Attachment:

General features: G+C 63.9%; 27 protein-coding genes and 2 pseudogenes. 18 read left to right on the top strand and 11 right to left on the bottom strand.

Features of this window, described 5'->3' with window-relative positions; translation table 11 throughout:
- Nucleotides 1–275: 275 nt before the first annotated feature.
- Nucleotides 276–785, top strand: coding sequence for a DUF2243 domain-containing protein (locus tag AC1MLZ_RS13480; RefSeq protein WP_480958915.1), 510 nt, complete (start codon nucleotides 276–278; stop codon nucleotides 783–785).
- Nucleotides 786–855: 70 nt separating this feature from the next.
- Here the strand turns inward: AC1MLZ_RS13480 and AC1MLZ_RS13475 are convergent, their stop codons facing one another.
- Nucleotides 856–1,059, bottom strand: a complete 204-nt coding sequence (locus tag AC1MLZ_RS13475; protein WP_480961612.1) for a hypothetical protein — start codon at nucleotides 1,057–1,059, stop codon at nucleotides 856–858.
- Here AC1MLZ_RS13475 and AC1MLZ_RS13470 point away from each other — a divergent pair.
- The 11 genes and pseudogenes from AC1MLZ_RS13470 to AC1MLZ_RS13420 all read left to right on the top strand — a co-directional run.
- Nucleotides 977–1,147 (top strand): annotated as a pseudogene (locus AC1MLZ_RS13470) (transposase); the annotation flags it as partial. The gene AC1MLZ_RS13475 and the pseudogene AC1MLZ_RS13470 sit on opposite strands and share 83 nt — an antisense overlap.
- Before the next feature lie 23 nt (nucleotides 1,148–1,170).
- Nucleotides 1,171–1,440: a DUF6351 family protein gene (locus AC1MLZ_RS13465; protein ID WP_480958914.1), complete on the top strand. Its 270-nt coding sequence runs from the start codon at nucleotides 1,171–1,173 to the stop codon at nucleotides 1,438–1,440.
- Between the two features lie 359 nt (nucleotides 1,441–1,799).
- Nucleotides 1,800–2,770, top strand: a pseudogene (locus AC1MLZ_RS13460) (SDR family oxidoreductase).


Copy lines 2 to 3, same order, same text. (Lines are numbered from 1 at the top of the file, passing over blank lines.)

Features of this window, described 5'->3' with window-relative positions; translation table 11 throughout:
- Nucleotides 1–275: 275 nt before the first annotated feature.